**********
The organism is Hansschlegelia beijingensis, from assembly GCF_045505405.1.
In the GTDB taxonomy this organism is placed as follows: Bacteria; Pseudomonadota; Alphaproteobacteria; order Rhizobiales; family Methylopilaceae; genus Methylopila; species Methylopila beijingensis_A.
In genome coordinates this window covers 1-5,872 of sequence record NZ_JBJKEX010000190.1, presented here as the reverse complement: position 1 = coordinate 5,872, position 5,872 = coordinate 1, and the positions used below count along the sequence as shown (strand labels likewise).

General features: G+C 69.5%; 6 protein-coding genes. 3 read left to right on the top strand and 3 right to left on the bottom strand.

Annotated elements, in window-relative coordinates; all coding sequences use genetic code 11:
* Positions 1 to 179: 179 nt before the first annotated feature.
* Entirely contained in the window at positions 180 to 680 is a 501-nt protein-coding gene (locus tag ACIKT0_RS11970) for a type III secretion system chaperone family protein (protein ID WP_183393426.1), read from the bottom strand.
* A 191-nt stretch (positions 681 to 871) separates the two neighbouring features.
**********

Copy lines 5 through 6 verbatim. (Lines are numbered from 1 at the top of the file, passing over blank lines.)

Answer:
Annotated elements, in window-relative coordinates; all coding sequences use genetic code 11:
* Positions 1 to 179: 179 nt before the first annotated feature.